GAA

INTERVIEW: Pat McEnaney Disputes That Philly McMahon Head-Butted Aidan O'Shea

INTERVIEW: Pat McEnaney Disputes That Philly McMahon Head-Butted Aidan O'Shea

Former referee's chief Pat McEnaney disputes that Philly McMahon was clearly guilty of striking with his head and says yesterday's game was impossible to referee, as there were around 'seven or eight players who weren't interested in playing football'.

Speaking to Balls.ie, he defended Joe McQuillan's display, saying that if one examined all the decisions individually, one might only change one or two. And he says it is the players who have have got to take responsibility for the narky and generally bad-tempered nature of yesterday's game.

You've got to take yesterday's game on it's own. You had around seven or eight players who weren't interested in playing football. It's impossible to referee a match if people aren't interested in playing football. Players have got to hold their hand up and accept some responsibility here. When you analyse all of Joe McQuillan's decision, was there many you'd change. You might change one or two. You might change a yellow card to a black card.

Aidan O'Shea emerged after the game into the phalanx of dictaphones and said he was head-butted. However, McEnaney's assessment of the situation differs greatly and should encourage Philly McMahon and members of the Dublin back-room team, pensive about the prospect of a coming ban.

Philly McMahon, did it clearly show that he struck with his head? I would say there is no clear striking of the head. Yes, he put his head forward. Yes, the other boy put his head slightly forward. But as someone would say, that's how they walk in Ballymun anyway!

And he blasted pundits (specifically yesterday's co-commentator) for their ignorance of the black card rule.

The black card can only be shown when a player drags a player to the ground, not for a mere jersey tug, the offence for which Cian O'Sullivan was penalised yesterday. Incidentally, this loophole (if one could term it that) was first exploited by Andy Moran in last year's League.

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The black card that Cian O'Sullivan didn't get - the one where he was pulling his (Diarmuid O'Connor's) jersey - Joe McQuillan was 100% right. He could only note him. He didn't pull him to the ground. And then you have co-commentators like Dessie (Dolan) who doesn't know the rules of the game. And he claims it's very confusing for supporters when they see Marc O'Se getting sent off last week and Cian O'Sullivan not getting sent off this week. Marc O'Se pulled him down. Cian O'Sullivan did not pull anyone down. When you pull a player's jersey a noting offence, it's not a yellow card offence, it's not a red card offence, it's a noting offence. The problem is, it's people like Dessie who are getting people confused.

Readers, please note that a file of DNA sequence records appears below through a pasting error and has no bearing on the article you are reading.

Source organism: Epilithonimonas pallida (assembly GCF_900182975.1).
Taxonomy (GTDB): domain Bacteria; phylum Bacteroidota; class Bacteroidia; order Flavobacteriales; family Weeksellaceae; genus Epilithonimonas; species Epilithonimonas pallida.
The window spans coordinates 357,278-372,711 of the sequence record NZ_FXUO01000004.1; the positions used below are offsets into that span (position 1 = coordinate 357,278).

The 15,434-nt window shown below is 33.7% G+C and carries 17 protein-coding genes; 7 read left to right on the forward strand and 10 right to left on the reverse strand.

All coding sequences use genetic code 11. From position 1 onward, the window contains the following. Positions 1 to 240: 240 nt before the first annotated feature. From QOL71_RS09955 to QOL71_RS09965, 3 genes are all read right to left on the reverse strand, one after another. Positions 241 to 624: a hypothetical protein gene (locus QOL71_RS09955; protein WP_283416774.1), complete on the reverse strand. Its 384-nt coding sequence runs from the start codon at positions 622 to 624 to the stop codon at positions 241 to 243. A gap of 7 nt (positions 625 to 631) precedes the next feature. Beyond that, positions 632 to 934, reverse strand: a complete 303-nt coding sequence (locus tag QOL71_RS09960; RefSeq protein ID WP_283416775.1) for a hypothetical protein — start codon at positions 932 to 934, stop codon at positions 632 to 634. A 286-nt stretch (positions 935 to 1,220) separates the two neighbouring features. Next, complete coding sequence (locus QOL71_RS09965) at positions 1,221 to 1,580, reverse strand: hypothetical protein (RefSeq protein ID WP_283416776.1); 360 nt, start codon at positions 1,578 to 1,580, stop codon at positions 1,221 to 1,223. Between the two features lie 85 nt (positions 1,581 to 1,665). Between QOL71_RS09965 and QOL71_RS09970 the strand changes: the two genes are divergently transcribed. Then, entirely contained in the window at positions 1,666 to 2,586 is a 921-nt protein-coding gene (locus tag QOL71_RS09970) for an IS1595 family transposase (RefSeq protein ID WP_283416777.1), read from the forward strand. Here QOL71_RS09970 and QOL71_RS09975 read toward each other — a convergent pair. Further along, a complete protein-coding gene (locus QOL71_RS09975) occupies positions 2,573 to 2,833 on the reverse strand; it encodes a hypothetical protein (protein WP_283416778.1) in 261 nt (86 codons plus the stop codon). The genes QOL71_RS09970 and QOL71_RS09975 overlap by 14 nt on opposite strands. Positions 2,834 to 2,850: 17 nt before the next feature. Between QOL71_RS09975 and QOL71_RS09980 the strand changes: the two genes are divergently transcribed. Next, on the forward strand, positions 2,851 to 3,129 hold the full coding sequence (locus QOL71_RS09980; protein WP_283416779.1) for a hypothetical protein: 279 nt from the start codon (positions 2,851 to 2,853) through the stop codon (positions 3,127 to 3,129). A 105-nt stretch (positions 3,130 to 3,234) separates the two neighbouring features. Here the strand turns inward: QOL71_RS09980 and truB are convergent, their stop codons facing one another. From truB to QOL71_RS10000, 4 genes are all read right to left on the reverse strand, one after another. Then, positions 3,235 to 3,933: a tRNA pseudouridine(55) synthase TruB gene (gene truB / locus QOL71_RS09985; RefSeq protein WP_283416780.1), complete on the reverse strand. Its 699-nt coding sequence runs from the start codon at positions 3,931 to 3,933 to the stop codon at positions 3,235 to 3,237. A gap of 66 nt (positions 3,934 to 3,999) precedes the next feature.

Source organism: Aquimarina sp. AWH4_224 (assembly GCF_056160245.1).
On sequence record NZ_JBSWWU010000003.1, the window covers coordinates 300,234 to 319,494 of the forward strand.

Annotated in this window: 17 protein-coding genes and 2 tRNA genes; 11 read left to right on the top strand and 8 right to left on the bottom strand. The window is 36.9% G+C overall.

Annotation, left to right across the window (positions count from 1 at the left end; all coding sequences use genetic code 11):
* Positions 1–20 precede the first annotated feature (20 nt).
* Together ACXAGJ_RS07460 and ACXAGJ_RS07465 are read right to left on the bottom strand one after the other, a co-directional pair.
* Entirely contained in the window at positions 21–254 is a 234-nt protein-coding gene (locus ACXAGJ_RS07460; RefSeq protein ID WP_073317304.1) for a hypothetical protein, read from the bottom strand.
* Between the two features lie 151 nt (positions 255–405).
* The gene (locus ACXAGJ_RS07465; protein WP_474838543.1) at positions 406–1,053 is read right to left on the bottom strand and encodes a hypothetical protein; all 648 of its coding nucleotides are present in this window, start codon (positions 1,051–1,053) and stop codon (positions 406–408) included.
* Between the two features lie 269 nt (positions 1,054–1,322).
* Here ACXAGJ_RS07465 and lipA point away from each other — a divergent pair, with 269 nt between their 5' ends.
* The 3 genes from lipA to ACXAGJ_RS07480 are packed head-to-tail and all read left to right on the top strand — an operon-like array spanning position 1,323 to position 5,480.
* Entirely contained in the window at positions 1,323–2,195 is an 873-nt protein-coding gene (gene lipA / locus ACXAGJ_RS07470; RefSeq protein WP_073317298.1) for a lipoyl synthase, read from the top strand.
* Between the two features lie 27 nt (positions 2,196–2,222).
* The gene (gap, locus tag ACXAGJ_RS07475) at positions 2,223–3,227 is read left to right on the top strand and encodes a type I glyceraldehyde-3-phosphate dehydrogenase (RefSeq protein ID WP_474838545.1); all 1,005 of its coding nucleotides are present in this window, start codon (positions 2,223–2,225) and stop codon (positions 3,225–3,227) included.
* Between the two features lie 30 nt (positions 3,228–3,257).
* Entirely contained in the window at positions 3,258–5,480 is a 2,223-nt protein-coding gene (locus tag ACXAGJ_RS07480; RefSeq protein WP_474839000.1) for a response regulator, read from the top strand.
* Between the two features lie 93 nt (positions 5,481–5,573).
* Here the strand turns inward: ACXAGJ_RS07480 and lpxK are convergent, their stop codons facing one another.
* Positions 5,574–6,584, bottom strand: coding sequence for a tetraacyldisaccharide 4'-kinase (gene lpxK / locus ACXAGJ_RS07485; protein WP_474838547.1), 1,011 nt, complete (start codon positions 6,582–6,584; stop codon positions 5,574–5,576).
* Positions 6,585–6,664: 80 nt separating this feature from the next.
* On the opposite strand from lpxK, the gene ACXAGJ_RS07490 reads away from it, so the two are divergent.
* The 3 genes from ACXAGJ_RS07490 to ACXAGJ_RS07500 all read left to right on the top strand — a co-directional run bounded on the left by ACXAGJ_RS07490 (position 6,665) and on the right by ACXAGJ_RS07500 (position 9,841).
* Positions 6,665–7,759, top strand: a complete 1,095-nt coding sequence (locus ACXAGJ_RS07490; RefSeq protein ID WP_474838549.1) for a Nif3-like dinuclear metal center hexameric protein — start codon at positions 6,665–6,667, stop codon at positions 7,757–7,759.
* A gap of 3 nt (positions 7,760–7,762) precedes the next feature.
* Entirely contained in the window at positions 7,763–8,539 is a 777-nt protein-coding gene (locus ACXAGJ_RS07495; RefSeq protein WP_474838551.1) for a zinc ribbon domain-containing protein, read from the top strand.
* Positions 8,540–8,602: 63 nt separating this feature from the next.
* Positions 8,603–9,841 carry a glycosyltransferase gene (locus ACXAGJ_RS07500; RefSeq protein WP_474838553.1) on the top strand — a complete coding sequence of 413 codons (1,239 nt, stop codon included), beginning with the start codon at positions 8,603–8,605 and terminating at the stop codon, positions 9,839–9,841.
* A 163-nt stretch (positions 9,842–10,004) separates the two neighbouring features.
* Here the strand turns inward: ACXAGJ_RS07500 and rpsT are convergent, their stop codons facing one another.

McEnaney admits that jersey-tugging does constitute cynical play, but says there is no way a law would get through Congress stipulating that a player who was guilty of jersey pulling should be automatically ordered off the pitch.

Having reviewed the incident, he's satisfied that he would have handed out a yellow card to Jonny Cooper after he raked his studs down Diarmuid O'Connor's leg, though he admits it is a borderline call.

Yes, it was borderline. It was a bit rash. Knowing Jonny Cooper, he's not that type of player. I'd say if I was refereeing the game myself, it would be still be just yellow.

Following the messy and sometimes anarchic scenes yesterday, there were renewed calls for the GAA to introduce a second referee for such games.

McEnaney was a referee the last time the idea was trialled, in the League almost a decade ago, and found it an unsatisfying arrangement. Interestingly, he suggested that such a reform would induce boredom among referees.

Two referees in Gaelic football? I think 'No' is the answer to that.

There's some much hand-passing going on in the game, it's not a question of not being able to stay with the game. That's not the issue. If you look at all the camera footage of where all the decisions are made, the referee is never too far away. Never too far away in football. Hurling, I've a different opinion, but football, no.

It was trialled about ten years ago. I was involved in it. From a refereeing perspective, (I found it) not good because you get bored. You wouldn't be active enough in the game.

Read more: Why Dublin Might Be Worried About The Referee Appointed For Saturday's Replay

Conor Neville
Article written by
Perennial finalist in stand-up comedy competitions and former Contract Lawyer/ Coal Salesman with Corless, Corless and Sweeney

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